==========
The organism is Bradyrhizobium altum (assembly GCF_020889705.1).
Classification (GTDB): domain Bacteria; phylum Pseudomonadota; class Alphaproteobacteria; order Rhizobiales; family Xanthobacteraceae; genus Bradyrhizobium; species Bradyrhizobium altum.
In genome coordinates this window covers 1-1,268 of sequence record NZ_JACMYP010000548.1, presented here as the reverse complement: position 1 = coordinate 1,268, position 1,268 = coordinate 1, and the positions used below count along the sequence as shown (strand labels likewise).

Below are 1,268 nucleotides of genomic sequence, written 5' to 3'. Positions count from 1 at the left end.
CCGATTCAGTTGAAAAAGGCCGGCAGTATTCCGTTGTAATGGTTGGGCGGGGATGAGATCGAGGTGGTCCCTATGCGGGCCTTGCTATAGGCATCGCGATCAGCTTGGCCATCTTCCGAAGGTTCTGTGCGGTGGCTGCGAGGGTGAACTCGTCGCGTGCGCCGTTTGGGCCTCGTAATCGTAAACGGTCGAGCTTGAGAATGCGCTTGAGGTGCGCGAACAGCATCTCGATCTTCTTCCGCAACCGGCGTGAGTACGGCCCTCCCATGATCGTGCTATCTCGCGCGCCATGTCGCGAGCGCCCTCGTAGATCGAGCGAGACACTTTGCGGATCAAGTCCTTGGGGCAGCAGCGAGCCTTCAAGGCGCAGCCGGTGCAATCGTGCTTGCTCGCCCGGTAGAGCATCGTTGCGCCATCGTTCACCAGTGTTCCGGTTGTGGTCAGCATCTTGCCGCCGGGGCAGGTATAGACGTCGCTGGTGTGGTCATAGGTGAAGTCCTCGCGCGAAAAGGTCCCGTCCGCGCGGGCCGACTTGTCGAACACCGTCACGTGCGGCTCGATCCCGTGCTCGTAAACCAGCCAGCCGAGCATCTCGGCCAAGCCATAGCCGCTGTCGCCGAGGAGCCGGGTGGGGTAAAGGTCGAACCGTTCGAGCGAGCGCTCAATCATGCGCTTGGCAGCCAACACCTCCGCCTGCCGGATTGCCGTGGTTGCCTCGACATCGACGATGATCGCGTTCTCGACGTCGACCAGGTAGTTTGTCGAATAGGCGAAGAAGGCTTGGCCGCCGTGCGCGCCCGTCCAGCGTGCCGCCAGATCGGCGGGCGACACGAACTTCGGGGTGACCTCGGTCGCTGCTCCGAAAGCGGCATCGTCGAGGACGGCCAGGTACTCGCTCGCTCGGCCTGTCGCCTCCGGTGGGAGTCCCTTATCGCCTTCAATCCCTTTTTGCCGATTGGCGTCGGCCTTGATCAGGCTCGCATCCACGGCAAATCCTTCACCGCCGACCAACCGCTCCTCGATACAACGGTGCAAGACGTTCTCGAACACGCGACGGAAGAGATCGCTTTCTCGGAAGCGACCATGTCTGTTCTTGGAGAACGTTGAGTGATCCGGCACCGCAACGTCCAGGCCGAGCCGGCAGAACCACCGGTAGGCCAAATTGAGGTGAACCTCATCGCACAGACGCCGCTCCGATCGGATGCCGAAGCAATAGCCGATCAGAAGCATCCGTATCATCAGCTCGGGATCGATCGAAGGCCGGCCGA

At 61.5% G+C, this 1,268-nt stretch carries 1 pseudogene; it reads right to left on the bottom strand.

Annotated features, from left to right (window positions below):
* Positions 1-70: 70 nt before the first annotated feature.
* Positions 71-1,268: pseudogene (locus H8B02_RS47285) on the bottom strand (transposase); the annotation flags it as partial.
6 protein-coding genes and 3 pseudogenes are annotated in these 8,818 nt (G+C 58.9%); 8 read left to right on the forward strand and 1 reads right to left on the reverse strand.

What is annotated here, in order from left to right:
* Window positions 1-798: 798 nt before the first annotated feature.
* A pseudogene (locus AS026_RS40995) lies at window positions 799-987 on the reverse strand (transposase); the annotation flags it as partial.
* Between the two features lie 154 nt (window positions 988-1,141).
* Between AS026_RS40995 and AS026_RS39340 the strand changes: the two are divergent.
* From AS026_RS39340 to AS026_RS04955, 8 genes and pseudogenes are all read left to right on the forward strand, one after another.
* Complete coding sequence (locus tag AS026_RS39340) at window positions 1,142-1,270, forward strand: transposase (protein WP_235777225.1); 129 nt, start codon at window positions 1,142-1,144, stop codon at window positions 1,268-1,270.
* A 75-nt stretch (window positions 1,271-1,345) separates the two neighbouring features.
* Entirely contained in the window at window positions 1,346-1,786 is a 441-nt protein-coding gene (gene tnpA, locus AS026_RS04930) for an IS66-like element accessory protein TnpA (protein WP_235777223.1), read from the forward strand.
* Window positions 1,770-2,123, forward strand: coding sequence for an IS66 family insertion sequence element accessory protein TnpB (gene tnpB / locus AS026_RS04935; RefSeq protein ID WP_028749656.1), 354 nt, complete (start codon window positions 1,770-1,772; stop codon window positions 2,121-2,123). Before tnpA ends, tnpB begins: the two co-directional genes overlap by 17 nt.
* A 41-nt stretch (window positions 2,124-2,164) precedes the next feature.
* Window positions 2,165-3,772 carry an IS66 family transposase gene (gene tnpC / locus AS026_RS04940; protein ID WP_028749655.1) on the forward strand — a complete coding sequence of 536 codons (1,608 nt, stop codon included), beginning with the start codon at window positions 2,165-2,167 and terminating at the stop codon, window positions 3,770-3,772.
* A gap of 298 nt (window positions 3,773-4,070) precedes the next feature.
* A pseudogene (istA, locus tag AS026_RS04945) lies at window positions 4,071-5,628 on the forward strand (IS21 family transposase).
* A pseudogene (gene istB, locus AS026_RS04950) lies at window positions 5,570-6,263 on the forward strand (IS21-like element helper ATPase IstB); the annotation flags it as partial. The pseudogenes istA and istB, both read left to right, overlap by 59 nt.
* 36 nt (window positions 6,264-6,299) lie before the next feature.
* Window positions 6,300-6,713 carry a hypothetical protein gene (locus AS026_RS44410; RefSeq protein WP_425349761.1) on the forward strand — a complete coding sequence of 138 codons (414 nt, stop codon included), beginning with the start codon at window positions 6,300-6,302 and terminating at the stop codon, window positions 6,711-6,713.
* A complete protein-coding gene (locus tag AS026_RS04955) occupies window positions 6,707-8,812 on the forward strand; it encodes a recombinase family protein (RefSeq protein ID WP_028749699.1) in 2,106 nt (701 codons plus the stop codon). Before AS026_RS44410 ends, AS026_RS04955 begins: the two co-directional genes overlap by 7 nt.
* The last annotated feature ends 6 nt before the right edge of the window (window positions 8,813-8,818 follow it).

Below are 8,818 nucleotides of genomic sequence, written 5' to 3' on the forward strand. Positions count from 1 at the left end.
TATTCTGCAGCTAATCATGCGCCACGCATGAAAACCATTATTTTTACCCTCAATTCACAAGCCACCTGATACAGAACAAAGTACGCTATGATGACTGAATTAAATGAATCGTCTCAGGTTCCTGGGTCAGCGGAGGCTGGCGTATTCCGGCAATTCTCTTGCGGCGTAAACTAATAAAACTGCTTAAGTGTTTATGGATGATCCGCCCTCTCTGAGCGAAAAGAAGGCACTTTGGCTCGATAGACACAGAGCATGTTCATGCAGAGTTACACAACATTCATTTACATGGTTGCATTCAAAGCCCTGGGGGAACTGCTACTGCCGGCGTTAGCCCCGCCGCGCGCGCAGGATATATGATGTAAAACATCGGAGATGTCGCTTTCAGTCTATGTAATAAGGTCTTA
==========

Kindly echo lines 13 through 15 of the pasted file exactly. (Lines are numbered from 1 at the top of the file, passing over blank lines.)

* A pseudogene (locus AS026_RS40995) lies at window positions 799-987 on the reverse strand (transposase); the annotation flags it as partial.
* Between the two features lie 154 nt (window positions 988-1,141).
* Between AS026_RS40995 and AS026_RS39340 the strand changes: the two are divergent.